One of the people I met was Patricia Jerido, an expert on participatory budgeting and a truly inspiring woman. She is a member of the New York City Steering Committee for Participatory Budgeting, and a member of the Participatory Budgeting District Committee, in her own district 39 in Brooklyn. Before starting her own consulting business, she worked for a wide range of non-profits. Besides she also chairs the Board of Directors of the Center for Artistic Activism.

Participatory budgeting is a relatively new practise in New York, in which citizens have direct decision power over a part of the city’s funds. She took time to explain to me how it works in practice, but the most important insight she gave me was that the core problem lies not so much in the exact form of democracy we believe in, but in the huge lack of involvement.

It is nearly a year later. I had planned to publish this interview with Jerido earlier, but it got delayed by the birth of my son. In between changing nappies and enjoying Christmas dinners I finally managed to take time to write this intro to the original article, that I am happy to share with you hereafter.


Patricia Jerido, participatory budgeting expert, non-profit & leadership consultant

While rushing across Madison Square Park in New York, and soaked by the February rain, I had just one thought in my head: ‘What on earth is happening in this country? I walked trough a city in shock. Trump had become the new President and immediately started signing a seemingly endless list of executive orders: to put up a wall up with Mexico, to ban people from seven Muslim countries, to strip federal money going to cities that do not actively search for illegal immigrants.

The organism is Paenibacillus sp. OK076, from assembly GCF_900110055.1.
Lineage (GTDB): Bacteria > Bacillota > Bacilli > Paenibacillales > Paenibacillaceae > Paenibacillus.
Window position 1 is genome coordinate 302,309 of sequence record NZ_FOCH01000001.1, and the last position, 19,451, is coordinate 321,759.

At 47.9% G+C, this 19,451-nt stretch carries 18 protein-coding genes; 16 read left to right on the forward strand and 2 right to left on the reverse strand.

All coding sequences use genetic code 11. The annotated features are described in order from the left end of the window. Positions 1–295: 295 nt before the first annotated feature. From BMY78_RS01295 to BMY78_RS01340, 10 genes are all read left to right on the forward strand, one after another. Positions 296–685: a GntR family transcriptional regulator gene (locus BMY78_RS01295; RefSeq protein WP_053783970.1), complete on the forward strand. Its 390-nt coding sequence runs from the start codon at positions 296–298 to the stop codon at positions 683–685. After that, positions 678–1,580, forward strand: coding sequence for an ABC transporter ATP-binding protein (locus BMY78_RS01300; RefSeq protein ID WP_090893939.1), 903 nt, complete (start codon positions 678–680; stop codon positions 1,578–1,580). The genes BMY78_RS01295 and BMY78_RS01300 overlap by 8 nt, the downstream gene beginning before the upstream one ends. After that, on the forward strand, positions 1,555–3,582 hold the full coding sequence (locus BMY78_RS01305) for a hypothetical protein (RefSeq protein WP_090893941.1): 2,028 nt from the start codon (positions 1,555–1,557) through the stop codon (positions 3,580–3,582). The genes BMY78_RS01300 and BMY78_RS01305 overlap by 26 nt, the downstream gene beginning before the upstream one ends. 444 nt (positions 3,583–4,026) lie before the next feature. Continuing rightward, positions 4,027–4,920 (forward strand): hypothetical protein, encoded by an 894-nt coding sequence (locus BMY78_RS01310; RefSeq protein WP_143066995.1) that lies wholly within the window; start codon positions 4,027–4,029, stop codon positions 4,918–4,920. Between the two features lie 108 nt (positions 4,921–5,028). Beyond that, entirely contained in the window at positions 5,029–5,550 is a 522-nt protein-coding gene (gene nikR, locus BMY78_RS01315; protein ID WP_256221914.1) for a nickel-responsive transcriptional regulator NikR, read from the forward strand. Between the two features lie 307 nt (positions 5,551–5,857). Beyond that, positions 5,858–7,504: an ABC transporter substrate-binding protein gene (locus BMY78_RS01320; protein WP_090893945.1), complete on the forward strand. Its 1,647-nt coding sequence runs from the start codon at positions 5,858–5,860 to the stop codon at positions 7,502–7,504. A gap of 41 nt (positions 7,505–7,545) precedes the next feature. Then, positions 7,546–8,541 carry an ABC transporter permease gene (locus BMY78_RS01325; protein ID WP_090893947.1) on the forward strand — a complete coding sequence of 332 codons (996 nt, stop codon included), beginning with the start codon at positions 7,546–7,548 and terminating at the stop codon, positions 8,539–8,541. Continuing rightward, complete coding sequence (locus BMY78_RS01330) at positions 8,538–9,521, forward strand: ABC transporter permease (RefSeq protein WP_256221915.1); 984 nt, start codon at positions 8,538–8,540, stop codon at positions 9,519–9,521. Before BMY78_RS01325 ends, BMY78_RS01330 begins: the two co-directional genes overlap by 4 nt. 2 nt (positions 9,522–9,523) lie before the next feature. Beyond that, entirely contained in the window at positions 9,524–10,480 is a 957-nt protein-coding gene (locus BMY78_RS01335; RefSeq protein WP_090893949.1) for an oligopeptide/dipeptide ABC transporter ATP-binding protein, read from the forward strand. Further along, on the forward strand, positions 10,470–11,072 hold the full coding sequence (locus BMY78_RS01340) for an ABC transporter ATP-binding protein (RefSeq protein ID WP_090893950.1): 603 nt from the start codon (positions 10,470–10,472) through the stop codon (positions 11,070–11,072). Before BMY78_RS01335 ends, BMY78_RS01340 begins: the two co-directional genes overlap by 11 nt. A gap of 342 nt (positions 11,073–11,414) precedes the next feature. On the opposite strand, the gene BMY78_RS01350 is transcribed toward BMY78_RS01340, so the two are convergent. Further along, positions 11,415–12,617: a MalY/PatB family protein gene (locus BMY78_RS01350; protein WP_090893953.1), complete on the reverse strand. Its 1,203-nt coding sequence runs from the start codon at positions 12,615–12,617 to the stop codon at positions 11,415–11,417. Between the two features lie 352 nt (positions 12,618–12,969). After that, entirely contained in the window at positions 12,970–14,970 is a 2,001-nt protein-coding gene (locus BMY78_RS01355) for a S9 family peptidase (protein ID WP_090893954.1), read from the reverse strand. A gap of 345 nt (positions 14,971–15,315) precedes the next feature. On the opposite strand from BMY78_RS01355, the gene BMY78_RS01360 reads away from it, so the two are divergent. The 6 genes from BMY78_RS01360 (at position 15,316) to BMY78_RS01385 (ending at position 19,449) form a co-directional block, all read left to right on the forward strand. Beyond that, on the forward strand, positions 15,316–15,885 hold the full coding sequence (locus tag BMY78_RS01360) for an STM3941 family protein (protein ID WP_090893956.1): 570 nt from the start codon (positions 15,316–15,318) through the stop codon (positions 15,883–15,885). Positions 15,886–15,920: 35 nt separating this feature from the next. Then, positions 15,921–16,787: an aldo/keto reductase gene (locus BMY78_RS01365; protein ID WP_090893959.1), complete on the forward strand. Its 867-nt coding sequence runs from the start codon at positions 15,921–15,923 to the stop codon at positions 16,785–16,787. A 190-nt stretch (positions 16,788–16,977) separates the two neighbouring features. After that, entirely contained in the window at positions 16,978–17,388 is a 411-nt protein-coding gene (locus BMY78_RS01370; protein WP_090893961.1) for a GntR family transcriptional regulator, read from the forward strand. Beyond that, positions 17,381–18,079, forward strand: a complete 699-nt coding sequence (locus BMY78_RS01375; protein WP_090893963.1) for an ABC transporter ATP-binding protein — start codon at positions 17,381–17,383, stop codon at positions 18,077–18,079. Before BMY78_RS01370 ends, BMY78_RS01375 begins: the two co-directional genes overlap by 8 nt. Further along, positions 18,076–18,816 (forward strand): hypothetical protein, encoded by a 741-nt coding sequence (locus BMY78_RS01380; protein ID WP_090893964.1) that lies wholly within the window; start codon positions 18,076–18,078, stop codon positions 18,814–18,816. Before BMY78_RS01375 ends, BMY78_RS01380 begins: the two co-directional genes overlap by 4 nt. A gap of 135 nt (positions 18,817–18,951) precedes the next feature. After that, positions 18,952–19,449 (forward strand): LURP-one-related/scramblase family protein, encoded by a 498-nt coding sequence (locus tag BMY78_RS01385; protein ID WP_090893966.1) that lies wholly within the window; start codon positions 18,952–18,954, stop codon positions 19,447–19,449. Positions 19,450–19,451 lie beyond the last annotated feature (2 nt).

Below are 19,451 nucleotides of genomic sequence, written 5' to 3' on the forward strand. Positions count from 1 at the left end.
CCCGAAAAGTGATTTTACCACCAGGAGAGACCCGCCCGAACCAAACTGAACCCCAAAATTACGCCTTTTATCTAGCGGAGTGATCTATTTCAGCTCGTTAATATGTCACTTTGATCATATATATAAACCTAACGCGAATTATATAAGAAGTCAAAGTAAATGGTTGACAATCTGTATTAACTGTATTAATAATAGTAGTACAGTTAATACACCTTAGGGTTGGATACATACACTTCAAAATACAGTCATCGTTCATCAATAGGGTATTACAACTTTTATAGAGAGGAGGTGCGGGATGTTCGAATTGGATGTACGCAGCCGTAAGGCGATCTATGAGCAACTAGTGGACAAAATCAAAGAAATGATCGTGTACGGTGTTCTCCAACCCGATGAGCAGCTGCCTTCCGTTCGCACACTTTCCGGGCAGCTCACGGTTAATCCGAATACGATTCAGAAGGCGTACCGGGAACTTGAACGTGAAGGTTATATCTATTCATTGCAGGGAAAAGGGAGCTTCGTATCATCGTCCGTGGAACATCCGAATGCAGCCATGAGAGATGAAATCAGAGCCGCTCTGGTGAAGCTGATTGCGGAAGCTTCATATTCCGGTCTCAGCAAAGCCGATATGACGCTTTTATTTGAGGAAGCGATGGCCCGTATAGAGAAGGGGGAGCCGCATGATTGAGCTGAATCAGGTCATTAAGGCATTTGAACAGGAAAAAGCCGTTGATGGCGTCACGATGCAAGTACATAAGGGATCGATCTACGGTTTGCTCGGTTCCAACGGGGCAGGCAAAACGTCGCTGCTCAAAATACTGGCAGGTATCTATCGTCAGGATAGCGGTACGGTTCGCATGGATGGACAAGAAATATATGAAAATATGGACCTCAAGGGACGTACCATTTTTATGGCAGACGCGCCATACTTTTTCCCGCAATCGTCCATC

But did this all come by surprise? Trump was not dropped from the sky and American democracy has been a subject of debate for centuries. In 2011 Occupy Wall Street gave a boost to rethinking democracy ‘of, by and for the people’. But how do you get people involved in their own government? One problem is that many people don’t know their representatives; they don’t meet with them or talk to them. There is no connection except a few weeks prior to elections. The higher up one goes on the political level, the bigger this problem becomes. Could the key to strengthen democracy lie on the local level?

New York is a city of 8,5 million people, and since 2011 the inhabitants can divide a part of the city’s budget themselves. No protesting at City Hall or lobbying city councillors. Instead, just proposing a plan, having it checked on feasibility, and putting it up for ballot. Patricia Jerido has been part of this process from the beginning. She is a very engaged woman with a contagious laughter. We started off by talking about how the citizens of New York claimed a role in spending public money. But as with every conversation in the US during these weeks, one cannot not talk about Trump. “You know, Republicans are masters at the slow boil. I’d rather have Trumps conversations of banning Muslims, in my face”, Jerido said.